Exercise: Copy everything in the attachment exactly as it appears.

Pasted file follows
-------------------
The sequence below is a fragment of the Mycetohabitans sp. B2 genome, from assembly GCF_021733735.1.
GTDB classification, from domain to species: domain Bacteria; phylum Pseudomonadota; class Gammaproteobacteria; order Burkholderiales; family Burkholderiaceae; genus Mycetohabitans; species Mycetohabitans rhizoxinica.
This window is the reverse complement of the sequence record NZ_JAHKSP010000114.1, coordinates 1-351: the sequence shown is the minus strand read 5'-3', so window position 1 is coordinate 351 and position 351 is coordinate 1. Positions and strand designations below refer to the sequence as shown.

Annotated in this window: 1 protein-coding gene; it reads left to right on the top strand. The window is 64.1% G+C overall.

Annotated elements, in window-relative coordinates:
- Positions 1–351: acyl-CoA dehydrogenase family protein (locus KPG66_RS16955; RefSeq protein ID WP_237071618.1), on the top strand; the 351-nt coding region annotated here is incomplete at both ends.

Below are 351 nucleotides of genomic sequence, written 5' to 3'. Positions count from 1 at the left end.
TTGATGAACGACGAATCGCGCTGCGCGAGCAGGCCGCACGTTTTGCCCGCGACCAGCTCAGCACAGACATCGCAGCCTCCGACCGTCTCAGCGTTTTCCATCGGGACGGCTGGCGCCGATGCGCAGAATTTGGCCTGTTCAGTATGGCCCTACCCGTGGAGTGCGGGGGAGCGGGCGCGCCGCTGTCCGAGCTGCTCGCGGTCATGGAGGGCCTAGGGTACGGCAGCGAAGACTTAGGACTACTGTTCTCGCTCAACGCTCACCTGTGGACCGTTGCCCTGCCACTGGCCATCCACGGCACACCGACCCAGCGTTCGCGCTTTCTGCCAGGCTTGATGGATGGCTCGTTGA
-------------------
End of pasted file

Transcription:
The sequence below is a fragment of the Mycetohabitans sp. B2 genome, from assembly GCF_021733735.1.
GTDB classification, from domain to species: domain Bacteria; phylum Pseudomonadota; class Gammaproteobacteria; order Burkholderiales; family Burkholderiaceae; genus Mycetohabitans; species Mycetohabitans rhizoxinica.
This window is the reverse complement of the sequence record NZ_JAHKSP010000114.1, coordinates 1-351: the sequence shown is the minus strand read 5'-3', so window position 1 is coordinate 351 and position 351 is coordinate 1. Positions and strand designations below refer to the sequence as shown.

Annotated in this window: 1 protein-coding gene; it reads left to right on the top strand. The window is 64.1% G+C overall.

Annotated elements, in window-relative coordinates:
- Positions 1–351: acyl-CoA dehydrogenase family protein (locus KPG66_RS16955; RefSeq protein ID WP_237071618.1), on the top strand; the 351-nt coding region annotated here is incomplete at both ends.

Below are 351 nucleotides of genomic sequence, written 5' to 3'. Positions count from 1 at the left end.
TTGATGAACGACGAATCGCGCTGCGCGAGCAGGCCGCACGTTTTGCCCGCGACCAGCTCAGCACAGACATCGCAGCCTCCGACCGTCTCAGCGTTTTCCATCGGGACGGCTGGCGCCGATGCGCAGAATTTGGCCTGTTCAGTATGGCCCTACCCGTGGAGTGCGGGGGAGCGGGCGCGCCGCTGTCCGAGCTGCTCGCGGTCATGGAGGGCCTAGGGTACGGCAGCGAAGACTTAGGACTACTGTTCTCGCTCAACGCTCACCTGTGGACCGTTGCCCTGCCACTGGCCATCCACGGCACACCGACCCAGCGTTCGCGCTTTCTGCCAGGCTTGATGGATGGCTCGTTGA